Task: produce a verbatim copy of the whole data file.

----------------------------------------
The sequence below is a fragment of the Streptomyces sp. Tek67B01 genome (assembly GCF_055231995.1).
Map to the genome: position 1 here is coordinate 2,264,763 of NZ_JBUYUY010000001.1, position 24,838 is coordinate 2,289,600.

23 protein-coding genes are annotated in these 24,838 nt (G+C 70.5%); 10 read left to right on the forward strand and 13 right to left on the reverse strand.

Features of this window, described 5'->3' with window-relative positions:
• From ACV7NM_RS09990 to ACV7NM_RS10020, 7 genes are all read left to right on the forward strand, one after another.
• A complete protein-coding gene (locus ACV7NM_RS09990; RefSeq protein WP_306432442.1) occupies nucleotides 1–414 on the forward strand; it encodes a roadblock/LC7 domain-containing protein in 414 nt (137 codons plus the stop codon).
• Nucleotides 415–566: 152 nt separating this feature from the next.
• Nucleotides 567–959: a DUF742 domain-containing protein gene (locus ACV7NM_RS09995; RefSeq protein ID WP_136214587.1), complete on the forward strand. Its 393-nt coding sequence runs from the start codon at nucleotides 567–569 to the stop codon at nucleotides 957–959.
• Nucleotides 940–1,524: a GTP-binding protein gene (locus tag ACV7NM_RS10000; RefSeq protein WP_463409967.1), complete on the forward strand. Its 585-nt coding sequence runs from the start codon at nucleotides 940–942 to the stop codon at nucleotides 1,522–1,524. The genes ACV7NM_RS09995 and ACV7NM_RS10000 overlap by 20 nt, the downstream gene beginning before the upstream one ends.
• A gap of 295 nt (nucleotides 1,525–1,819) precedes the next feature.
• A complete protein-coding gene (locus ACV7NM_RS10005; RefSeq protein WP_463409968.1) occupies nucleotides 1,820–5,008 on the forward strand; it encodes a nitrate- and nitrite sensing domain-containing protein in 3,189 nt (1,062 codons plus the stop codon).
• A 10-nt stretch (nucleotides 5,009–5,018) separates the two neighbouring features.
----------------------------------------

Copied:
The sequence below is a fragment of the Streptomyces sp. Tek67B01 genome (assembly GCF_055231995.1).
Map to the genome: position 1 here is coordinate 2,264,763 of NZ_JBUYUY010000001.1, position 24,838 is coordinate 2,289,600.

23 protein-coding genes are annotated in these 24,838 nt (G+C 70.5%); 10 read left to right on the forward strand and 13 right to left on the reverse strand.

Features of this window, described 5'->3' with window-relative positions:
• From ACV7NM_RS09990 to ACV7NM_RS10020, 7 genes are all read left to right on the forward strand, one after another.
• A complete protein-coding gene (locus ACV7NM_RS09990; RefSeq protein WP_306432442.1) occupies nucleotides 1–414 on the forward strand; it encodes a roadblock/LC7 domain-containing protein in 414 nt (137 codons plus the stop codon).
• Nucleotides 415–566: 152 nt separating this feature from the next.
• Nucleotides 567–959: a DUF742 domain-containing protein gene (locus ACV7NM_RS09995; RefSeq protein ID WP_136214587.1), complete on the forward strand. Its 393-nt coding sequence runs from the start codon at nucleotides 567–569 to the stop codon at nucleotides 957–959.
• Nucleotides 940–1,524: a GTP-binding protein gene (locus tag ACV7NM_RS10000; RefSeq protein WP_463409967.1), complete on the forward strand. Its 585-nt coding sequence runs from the start codon at nucleotides 940–942 to the stop codon at nucleotides 1,522–1,524. The genes ACV7NM_RS09995 and ACV7NM_RS10000 overlap by 20 nt, the downstream gene beginning before the upstream one ends.
• A gap of 295 nt (nucleotides 1,525–1,819) precedes the next feature.
• A complete protein-coding gene (locus ACV7NM_RS10005; RefSeq protein WP_463409968.1) occupies nucleotides 1,820–5,008 on the forward strand; it encodes a nitrate- and nitrite sensing domain-containing protein in 3,189 nt (1,062 codons plus the stop codon).
• A 10-nt stretch (nucleotides 5,009–5,018) separates the two neighbouring features.